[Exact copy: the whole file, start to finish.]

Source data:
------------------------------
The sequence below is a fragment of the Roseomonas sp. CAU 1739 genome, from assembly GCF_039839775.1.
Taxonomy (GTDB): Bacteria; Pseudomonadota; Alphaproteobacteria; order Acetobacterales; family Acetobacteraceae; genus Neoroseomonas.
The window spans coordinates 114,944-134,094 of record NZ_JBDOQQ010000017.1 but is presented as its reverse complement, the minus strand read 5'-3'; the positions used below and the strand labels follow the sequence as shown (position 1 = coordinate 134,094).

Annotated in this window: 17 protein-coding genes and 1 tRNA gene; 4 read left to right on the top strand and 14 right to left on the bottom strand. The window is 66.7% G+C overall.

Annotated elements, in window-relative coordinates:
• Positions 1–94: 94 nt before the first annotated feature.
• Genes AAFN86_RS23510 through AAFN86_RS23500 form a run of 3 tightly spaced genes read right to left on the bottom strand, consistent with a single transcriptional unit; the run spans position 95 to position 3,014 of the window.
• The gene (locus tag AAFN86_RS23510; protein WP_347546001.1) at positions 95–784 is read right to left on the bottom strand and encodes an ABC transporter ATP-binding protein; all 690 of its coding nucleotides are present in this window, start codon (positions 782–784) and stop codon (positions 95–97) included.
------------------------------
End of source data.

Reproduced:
The sequence below is a fragment of the Roseomonas sp. CAU 1739 genome, from assembly GCF_039839775.1.
Taxonomy (GTDB): Bacteria; Pseudomonadota; Alphaproteobacteria; order Acetobacterales; family Acetobacteraceae; genus Neoroseomonas.
The window spans coordinates 114,944-134,094 of record NZ_JBDOQQ010000017.1 but is presented as its reverse complement, the minus strand read 5'-3'; the positions used below and the strand labels follow the sequence as shown (position 1 = coordinate 134,094).

Annotated in this window: 17 protein-coding genes and 1 tRNA gene; 4 read left to right on the top strand and 14 right to left on the bottom strand. The window is 66.7% G+C overall.

Annotated elements, in window-relative coordinates:
• Positions 1–94: 94 nt before the first annotated feature.
• Genes AAFN86_RS23510 through AAFN86_RS23500 form a run of 3 tightly spaced genes read right to left on the bottom strand, consistent with a single transcriptional unit; the run spans position 95 to position 3,014 of the window.
• The gene (locus tag AAFN86_RS23510; protein WP_347546001.1) at positions 95–784 is read right to left on the bottom strand and encodes an ABC transporter ATP-binding protein; all 690 of its coding nucleotides are present in this window, start codon (positions 782–784) and stop codon (positions 95–97) included.